Mow your lawn. Also, turning on the sprinklers for 30 minutes before the showing will make
the whole yard sparkle.
Remove Snow from your drive way and walkways
Place a seasonal wreath on your door.
Clean When Your Home is For Sale
Executing a deep clean before putting your home on the market will not only help it shine, but it will make tidiness easier to maintain between showings. Here are some power-cleaning tips to try.
Clean windows make a huge difference.
Remove window screens and place them outside on a tarp or other clean, waterproof surface. Use a garden hose, an all-purpose cleaner, and a soft brush to gently clean the screens. You don’t need anything special to polish up window glass; just mix a solution of one part white vinegar to eight parts water, plus a drop or two of dishwashing liquid in a spray bottle. Wipe with newspaper to avoid streaks. (Washing on a cloudy day also reduces streaking.)
The fridge is the most common source of kitchen smells.
Check the drip tray underneath your refrigerator and wash out any standing water from defrosting. Scrub the inside of the fridge with a baking soda and water solution. Activated charcoal in the fridge can help keep odors at bay.
Think outside the house.
It’s amazing the difference a sparkling entryway makes to your home’s curb appeal. Wipe down your front door, give the doormat a good shake/vacuum, and make sure dust and dirt haven’t collected on outdoor furniture. Use a pressure washer to give your driveway and garage floor a good cleaning. The acidity in dark cola drinks can help remove oil, rust, and grease stains, along with a little elbow grease.
Target the Bathroom.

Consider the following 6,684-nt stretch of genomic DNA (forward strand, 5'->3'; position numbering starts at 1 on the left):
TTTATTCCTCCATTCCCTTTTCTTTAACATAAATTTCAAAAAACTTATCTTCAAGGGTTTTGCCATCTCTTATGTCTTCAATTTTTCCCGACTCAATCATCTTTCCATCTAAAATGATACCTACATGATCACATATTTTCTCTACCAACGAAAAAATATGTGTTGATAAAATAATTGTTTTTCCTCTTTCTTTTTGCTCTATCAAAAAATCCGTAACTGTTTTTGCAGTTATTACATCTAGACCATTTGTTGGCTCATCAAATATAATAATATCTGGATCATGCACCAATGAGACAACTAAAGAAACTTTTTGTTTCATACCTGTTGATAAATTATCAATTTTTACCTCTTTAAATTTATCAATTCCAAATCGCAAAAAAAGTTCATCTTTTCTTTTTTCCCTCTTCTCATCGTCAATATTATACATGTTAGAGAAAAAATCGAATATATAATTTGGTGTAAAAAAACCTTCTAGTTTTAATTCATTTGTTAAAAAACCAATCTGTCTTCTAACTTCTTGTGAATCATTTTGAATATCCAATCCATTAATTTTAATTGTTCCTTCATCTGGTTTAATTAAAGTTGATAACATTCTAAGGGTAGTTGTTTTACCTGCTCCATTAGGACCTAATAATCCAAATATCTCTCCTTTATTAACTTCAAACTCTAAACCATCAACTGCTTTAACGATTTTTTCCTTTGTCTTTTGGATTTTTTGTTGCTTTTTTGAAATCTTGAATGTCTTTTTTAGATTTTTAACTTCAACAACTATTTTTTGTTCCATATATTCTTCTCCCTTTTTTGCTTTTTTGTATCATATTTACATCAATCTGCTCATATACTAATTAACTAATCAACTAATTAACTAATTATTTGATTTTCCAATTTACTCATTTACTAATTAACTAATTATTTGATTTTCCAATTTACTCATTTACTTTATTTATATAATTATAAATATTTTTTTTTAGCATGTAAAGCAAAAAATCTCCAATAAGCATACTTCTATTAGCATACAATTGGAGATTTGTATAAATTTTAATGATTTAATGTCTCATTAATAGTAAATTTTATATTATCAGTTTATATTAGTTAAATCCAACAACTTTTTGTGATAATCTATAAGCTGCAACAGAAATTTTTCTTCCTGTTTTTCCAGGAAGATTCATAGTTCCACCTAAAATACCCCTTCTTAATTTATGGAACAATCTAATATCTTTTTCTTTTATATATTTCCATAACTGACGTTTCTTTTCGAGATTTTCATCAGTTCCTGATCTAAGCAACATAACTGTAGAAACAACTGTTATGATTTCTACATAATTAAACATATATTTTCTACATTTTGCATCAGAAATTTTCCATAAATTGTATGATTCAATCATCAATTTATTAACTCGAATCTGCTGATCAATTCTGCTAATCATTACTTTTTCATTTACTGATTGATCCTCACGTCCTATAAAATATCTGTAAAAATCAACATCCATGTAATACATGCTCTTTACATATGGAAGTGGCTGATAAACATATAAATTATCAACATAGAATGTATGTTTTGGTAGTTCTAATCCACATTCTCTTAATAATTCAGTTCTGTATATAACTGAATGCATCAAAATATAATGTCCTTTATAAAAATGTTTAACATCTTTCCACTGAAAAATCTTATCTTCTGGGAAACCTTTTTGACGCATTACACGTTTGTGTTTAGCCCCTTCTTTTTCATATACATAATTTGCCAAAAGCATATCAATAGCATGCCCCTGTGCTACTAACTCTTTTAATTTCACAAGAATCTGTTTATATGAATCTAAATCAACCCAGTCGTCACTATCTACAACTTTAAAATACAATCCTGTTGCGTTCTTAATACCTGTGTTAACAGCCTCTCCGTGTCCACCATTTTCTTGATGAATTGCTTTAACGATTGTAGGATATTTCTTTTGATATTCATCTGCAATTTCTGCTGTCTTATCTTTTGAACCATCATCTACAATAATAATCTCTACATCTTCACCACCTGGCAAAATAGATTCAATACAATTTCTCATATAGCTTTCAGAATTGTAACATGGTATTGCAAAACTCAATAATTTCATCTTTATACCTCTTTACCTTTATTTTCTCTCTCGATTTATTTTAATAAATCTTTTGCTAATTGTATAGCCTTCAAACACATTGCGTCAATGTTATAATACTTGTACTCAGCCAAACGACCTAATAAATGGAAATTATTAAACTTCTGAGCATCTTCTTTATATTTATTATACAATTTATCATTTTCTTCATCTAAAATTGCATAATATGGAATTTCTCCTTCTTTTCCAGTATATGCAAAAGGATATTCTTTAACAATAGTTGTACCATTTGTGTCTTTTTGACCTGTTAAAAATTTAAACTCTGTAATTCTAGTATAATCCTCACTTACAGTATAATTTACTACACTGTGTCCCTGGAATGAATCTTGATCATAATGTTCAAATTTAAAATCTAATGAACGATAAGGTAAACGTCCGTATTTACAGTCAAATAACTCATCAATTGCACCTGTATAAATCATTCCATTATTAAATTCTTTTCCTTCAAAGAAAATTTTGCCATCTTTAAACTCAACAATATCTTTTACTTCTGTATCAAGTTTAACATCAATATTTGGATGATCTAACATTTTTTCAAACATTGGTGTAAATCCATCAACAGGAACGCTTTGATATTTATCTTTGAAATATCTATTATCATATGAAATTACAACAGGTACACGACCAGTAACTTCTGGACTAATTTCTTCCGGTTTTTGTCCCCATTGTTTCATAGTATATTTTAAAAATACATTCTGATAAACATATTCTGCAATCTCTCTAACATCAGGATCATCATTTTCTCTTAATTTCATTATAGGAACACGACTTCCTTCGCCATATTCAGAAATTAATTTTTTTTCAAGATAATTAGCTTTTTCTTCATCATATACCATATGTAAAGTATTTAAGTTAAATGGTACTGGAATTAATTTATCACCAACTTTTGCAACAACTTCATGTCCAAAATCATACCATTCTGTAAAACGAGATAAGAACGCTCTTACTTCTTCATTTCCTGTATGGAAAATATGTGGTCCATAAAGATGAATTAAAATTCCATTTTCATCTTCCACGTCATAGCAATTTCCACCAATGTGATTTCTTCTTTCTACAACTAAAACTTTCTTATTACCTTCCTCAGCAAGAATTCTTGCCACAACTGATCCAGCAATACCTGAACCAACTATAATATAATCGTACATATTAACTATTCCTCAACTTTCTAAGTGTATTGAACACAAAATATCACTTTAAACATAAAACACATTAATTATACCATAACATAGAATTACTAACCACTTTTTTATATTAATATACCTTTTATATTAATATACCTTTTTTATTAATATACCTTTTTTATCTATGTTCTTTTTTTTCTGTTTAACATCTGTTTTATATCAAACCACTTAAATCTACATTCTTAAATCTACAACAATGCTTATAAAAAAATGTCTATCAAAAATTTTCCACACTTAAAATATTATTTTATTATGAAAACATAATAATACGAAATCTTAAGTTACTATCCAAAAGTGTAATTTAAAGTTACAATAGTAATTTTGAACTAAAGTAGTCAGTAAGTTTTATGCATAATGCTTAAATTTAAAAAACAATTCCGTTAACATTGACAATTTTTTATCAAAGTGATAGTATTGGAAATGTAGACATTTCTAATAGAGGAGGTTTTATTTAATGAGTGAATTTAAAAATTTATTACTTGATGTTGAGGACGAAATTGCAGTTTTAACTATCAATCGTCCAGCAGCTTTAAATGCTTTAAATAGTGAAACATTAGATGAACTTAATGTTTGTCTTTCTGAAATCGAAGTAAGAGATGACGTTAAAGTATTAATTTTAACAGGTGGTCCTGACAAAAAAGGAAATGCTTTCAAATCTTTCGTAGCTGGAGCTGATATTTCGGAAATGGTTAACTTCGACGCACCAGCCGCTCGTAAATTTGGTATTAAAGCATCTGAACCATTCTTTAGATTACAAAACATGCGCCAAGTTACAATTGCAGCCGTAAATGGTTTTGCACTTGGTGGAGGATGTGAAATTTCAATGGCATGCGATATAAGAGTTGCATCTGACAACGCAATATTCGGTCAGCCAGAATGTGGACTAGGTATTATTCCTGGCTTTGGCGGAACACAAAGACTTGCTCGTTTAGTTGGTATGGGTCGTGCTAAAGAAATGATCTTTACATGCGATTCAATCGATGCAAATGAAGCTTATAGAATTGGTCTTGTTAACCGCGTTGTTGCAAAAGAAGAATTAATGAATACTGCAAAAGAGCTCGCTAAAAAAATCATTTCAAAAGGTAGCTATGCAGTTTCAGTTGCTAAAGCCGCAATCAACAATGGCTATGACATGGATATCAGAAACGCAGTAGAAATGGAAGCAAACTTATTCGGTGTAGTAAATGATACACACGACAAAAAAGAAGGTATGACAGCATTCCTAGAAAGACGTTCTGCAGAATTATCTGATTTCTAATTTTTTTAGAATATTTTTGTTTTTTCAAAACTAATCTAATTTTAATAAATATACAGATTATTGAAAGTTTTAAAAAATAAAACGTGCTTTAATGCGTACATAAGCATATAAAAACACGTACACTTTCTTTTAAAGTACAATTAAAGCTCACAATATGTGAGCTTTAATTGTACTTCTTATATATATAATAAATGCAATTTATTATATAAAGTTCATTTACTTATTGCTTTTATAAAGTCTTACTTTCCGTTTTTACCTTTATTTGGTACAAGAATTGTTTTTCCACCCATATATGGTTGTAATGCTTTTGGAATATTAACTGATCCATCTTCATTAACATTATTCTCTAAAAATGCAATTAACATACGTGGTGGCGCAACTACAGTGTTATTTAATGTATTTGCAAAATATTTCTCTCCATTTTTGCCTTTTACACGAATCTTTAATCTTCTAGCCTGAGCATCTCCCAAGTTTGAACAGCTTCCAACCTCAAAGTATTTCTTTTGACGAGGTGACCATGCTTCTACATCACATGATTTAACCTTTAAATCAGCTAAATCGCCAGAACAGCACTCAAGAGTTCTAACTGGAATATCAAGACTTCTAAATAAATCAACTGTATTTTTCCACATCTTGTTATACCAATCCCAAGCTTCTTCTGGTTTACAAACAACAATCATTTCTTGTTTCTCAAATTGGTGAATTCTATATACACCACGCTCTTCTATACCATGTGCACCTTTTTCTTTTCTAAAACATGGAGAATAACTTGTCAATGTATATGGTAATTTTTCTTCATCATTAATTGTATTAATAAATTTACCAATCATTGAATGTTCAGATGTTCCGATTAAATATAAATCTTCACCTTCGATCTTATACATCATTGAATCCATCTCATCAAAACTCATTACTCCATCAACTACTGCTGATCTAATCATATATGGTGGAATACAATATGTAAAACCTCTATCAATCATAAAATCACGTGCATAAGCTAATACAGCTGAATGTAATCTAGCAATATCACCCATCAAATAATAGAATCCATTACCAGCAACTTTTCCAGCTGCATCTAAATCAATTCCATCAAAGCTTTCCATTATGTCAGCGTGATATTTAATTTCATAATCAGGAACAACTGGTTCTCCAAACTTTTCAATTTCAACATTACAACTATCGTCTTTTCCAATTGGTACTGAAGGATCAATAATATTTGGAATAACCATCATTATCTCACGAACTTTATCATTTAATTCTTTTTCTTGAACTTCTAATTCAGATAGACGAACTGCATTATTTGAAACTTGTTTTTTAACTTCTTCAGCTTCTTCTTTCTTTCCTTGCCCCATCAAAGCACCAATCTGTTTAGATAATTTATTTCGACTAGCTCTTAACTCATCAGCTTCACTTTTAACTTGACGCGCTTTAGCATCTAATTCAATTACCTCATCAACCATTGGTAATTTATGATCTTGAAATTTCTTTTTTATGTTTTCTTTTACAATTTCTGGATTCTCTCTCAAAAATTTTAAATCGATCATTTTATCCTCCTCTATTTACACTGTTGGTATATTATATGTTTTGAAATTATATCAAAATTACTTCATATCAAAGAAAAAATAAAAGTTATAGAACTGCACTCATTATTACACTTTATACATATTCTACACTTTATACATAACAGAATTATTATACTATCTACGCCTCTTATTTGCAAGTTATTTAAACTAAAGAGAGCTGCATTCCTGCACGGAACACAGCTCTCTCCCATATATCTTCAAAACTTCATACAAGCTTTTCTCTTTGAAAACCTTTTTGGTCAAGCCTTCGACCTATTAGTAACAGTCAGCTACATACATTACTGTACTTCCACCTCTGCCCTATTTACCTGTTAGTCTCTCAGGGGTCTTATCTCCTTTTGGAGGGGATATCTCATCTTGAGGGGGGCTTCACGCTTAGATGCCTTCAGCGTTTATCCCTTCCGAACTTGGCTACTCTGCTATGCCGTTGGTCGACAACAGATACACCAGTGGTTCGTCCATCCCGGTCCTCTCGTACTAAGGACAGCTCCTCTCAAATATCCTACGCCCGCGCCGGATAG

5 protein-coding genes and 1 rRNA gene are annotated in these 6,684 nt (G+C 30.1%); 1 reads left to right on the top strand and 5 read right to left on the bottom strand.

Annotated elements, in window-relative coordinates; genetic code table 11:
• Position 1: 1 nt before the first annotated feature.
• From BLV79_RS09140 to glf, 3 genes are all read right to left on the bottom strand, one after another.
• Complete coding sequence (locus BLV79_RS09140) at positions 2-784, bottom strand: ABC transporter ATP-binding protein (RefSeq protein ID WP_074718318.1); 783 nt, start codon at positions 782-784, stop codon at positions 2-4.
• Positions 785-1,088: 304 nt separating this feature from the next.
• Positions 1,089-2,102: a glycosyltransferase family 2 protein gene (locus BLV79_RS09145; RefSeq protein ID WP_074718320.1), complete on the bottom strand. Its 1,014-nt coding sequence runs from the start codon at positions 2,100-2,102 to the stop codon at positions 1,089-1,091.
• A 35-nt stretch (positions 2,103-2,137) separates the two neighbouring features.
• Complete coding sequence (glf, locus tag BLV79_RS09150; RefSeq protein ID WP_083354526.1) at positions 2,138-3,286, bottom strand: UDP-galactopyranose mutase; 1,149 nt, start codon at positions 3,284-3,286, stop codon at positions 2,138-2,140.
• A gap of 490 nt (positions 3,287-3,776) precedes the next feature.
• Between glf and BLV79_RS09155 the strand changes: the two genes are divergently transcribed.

For tile floors, apply your usual cleaner and then run a wet/dry vac, which will suck contaminants out of the grout. Pour a quarter cup each of baking soda and vinegar down the drains, leaving the concoction overnight, then flush with boiling water. Clean soap scum and mildew from plastic shower curtains by tossing them into your washer on the gentle cycle in cold water, with detergent and ½ cup vinegar (if mildew is present, add ½ cup of bleach instead of vinegar). Put a couple of large towels into the machine to act as scrubbers. Allow the curtain to drip-dry on the rod.
Make your bed better.
Vacuum mattresses and box springs, and then rotate and flip over. Do the same for removable furniture cushions. This is also a great time to wash or dry-clean the dust ruffle and mattress pad. Add new loft to a lumpy comforter by having two people vigorously shake the quilt up and down to redistribute stuffing.
Wash the walls.
Grease, smoke, and dust can adhere to walls and make even the best decorating look dingy. Resist the temptation to spot-clean since it will make the rest of the wall look dirtier. Mop walls using a general-purpose cleaner diluted with hot water. Start at the top corner of the wall to avoid drips. Don’t press too hard, and rinse the mop head frequently in clean water. Use melamine foam cleaner to erase scuffs and stains.
Prepare for the Photoshoot
With the majority of buyers shopping for homes online, high-resolution slide shows and video tours are a must. Here’s how to make your home shine on camera.
Understand the camera’s perspective.
The camera’s eye is different from the human eye. It magnifies clutter and poor furniture arrangement so that even a home that feels comfortable in person can look jumbled online.
Make it spotless.
Cameras also tend to magnify grime. Don’t forget floor coverings and walls; a spot on a rug might be overlooked during a regular home showing, but it could become a focal point online.
Know what to leave.
You want to avoid clutter, but try to have three items of varying heights on each surface. On an end table you can place a tall lamp (high), a small plant (medium), and a book (low).
Snap practice pictures with your own camera.
This will give you an idea of what the home will look like on camera before the photographer shows up. Examine the photos and make changes to improve each room’s appearance, such as opening blinds to let in natural light, removing magnets from the refrigerator, or taking down distracting art.
Removing one or two pieces of furniture from each room, even if just for the shoot, can make your space appear larger on screen.
Spotlight the flow of your space by creating a focal point on the furthest wall from the doorway and arranging the other pieces of furniture to make a triangle shape. The focal point may be a bed in a bedroom or a china cabinet in a dining room.
Include a healthy plant in every room; the camera loves greenery. Energize bland decor by placing a bright vase on a mantle or draping an afghan over a couch.